One aunt told me the correct person to emulate when sitting down was Lady Diana, legs pressed discreetly together at all times, never crossed. “Sounds ridiuclous,” Young Amrita said, in blissful ignorance of Older Amrita’s meek submission to the rule. Another one would physically pull my legs down if I propped them up, the way I loved to do. All of them told me morning, noon and night that nice girls acted more ladylike and ladylike = no flashing panties. I ought to have grown up into Britney Spears just to show them all.

Of course, I never learned a social lesson easily when I could do it the hard way, so one fine day Ma came home with… wait for it! Bloomers! “For active little girls” apparently. I have no idea where the devil she got her hands on one, much less the half dozen she bought. Since my idea of “dressing” at the time was to stick my paw out the bathroom door and wait for Ma to put clothes in it, I even wore those things. But she didn’t give up on the lady training.

In retrospect, I think she was overcompensating for my lack of sisters. When she was my age and learning decorum, she had her elder sisters to look up to. In fact, there are times when I think my grandmother’s basic MO in raising her daughters was to raise the first two very strictly and then tell them to raise the rest of them in a similar manner. And having failed to provide me with proper feminine role models, she decided to take over the position herself… with a vengeance.

I’ve always thought her dedication to the affair was fairly wasted on me because by the time a girl enters middle school, there is a vast amount of peer pressure to act “like a grownup” which frequently means acting like a peculiarly Victorian ho. You know what I mean – on the one hand there is the need to be all girly and chaste and wouldn’t know the meaning of all those dirty things if you said them vs. the need to try out your budding sexuality. Girls who flashed their panties in seventh grade didn’t have a lot of friends, I can guarantee you that. The ones who were wearing bras, on the other hand, were very popular.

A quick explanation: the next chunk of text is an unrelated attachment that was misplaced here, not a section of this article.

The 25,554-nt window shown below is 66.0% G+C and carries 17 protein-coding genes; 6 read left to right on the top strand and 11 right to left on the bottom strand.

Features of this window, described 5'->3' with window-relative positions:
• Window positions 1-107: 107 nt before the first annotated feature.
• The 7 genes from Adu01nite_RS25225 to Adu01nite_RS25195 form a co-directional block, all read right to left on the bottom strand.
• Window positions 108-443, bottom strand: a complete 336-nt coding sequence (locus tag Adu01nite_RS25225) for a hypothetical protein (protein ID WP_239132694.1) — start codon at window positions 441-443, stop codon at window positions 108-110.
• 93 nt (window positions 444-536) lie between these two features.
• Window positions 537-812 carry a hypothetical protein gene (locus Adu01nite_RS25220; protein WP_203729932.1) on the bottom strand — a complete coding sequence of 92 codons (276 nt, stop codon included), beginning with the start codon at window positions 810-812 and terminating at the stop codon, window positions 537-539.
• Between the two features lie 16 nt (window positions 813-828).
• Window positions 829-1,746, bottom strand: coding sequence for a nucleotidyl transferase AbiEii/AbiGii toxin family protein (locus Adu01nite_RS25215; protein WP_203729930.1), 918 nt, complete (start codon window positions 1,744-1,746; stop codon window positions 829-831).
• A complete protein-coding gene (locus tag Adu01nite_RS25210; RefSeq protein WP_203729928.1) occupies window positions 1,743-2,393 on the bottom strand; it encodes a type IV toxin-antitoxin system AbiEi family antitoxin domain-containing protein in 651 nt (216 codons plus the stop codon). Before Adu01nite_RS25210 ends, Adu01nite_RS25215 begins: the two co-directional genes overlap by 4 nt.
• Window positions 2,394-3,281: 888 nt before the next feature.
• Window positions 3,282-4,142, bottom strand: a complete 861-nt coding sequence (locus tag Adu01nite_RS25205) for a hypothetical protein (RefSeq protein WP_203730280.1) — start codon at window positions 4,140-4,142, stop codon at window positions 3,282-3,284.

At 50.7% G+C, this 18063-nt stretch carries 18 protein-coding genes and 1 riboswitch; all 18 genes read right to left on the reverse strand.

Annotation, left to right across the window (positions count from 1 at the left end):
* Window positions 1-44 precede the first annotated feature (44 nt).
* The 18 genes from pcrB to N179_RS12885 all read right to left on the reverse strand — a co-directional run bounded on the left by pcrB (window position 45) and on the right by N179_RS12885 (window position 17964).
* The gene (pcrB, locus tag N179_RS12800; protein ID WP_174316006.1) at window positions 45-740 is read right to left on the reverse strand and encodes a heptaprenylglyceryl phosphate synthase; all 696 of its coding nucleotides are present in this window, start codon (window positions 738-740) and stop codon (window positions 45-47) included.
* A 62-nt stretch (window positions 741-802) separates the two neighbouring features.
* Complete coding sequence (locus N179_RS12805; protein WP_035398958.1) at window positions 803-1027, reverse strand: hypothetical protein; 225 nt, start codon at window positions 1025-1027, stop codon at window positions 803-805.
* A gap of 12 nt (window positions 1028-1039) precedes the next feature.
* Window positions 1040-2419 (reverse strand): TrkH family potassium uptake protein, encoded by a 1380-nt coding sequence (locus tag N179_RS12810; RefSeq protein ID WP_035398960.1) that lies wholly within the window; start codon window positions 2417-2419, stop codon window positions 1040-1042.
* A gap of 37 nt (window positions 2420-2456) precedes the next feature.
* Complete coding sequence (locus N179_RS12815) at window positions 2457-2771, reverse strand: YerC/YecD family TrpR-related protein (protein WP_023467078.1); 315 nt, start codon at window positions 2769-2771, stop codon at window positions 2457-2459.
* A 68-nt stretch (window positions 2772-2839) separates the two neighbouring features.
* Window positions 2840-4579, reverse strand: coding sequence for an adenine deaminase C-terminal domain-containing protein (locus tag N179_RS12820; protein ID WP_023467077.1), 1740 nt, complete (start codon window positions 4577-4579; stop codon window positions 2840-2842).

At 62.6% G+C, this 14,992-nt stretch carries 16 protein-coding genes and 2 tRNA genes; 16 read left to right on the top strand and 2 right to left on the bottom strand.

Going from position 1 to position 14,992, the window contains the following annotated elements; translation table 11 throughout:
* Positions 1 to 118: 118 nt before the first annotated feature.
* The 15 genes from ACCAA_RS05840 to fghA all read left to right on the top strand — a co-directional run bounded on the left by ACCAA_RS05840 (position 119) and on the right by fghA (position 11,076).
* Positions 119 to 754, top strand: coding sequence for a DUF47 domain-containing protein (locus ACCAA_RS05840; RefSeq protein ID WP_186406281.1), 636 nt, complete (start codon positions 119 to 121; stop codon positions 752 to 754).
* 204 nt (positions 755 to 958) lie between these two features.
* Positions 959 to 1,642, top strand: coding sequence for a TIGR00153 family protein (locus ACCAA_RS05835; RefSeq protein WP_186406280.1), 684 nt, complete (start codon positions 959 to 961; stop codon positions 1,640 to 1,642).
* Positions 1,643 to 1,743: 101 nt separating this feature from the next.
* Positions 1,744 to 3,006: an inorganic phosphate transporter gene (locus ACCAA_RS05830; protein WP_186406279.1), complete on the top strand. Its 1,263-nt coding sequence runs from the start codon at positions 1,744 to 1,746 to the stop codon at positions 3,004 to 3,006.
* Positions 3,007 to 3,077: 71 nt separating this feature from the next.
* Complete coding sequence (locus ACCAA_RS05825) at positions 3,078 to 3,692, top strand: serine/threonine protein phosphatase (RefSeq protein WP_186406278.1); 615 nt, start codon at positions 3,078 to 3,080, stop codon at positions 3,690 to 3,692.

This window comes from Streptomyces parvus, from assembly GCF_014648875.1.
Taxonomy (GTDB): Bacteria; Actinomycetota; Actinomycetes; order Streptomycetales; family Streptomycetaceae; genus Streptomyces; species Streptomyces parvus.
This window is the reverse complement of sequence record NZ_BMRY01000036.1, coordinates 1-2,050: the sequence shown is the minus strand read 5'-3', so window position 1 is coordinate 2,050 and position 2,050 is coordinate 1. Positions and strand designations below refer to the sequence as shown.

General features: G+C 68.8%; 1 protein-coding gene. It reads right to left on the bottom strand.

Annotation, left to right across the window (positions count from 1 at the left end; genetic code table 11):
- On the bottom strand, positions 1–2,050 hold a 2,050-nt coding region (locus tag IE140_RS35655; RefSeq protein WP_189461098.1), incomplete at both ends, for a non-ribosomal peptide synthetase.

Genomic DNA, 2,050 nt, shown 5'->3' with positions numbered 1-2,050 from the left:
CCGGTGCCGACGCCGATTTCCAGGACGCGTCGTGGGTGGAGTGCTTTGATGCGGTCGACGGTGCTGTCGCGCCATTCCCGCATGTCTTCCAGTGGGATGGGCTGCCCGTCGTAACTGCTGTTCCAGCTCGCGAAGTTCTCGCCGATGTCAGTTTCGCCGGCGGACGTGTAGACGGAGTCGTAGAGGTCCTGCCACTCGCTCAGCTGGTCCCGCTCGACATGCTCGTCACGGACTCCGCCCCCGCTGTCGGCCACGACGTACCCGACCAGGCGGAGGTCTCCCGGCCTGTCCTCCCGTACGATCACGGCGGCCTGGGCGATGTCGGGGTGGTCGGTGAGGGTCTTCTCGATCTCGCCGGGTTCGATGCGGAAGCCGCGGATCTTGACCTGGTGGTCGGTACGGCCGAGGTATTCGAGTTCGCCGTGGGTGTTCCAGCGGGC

But where do we get those impulses in the first place? It has to be from our mothers/ mother figures. If we didn’t have a healthy fear of the female authority figures in our lives and what their opinion of our behavior would be, would tween girls be as teeth-jarringly, piously moralistic as they can be?


Posted by on July 22, 2009 in Life, Personal


When Loverboys Attack!

Sigh. Watching Imraan Khan, the BabyFace Khan of ’08, trying to make his little action career happen even as debutante Shruti Haasan gives him a run for his money is making me nostalgic. For the good ol’ days when the long succession of BabyFace Khans knew the correct way to combine their milk chocolate goodness with their burning desire to kick the living daylights out of this zaalim world. After all, once age caught up with them and put a few lines on those chubby-wubby cheeks, they could always switch to kicking ass full time.

Remember these?

1. Back when Salman Khan could keep his clothes on, he knew what to do! He threw confused yet submissive pigeons at mean old daddies, hopped on and off farm machinery, and glared menacingly when swinging on a jhoola! Angrily! Till he fell down! It takes serious movie star talent to act like a three year old having a tantrum and sell it as passion. Kudos!